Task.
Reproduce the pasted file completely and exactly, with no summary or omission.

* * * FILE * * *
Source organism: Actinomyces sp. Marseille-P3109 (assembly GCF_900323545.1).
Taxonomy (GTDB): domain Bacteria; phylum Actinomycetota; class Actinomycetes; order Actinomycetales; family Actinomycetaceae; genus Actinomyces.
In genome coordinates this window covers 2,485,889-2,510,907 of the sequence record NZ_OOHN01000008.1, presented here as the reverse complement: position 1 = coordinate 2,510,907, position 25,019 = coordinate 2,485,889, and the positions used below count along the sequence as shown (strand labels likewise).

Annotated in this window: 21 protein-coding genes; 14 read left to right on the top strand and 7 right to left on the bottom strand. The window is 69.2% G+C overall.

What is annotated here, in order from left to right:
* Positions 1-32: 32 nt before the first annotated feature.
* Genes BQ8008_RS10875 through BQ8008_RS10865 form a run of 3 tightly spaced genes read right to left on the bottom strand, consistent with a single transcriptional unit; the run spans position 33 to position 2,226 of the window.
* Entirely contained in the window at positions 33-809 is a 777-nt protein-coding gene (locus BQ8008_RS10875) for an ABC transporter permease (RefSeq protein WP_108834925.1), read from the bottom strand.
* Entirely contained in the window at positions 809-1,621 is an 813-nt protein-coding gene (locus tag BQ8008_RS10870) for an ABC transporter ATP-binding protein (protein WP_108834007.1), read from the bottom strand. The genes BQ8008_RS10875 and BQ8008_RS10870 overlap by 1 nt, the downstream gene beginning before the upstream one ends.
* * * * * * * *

Source organism: Actinomyces sp. Marseille-P3109 (assembly GCF_900323545.1).
Taxonomy (GTDB): domain Bacteria; phylum Actinomycetota; class Actinomycetes; order Actinomycetales; family Actinomycetaceae; genus Actinomyces.
In genome coordinates this window covers 2,485,889-2,510,907 of the sequence record NZ_OOHN01000008.1, presented here as the reverse complement: position 1 = coordinate 2,510,907, position 25,019 = coordinate 2,485,889, and the positions used below count along the sequence as shown (strand labels likewise).

Annotated in this window: 21 protein-coding genes; 14 read left to right on the top strand and 7 right to left on the bottom strand. The window is 69.2% G+C overall.

What is annotated here, in order from left to right:
* Positions 1-32: 32 nt before the first annotated feature.
* Genes BQ8008_RS10875 through BQ8008_RS10865 form a run of 3 tightly spaced genes read right to left on the bottom strand, consistent with a single transcriptional unit; the run spans position 33 to position 2,226 of the window.
* Entirely contained in the window at positions 33-809 is a 777-nt protein-coding gene (locus BQ8008_RS10875) for an ABC transporter permease (RefSeq protein WP_108834925.1), read from the bottom strand.
* Entirely contained in the window at positions 809-1,621 is an 813-nt protein-coding gene (locus tag BQ8008_RS10870) for an ABC transporter ATP-binding protein (protein WP_108834007.1), read from the bottom strand. The genes BQ8008_RS10875 and BQ8008_RS10870 overlap by 1 nt, the downstream gene beginning before the upstream one ends.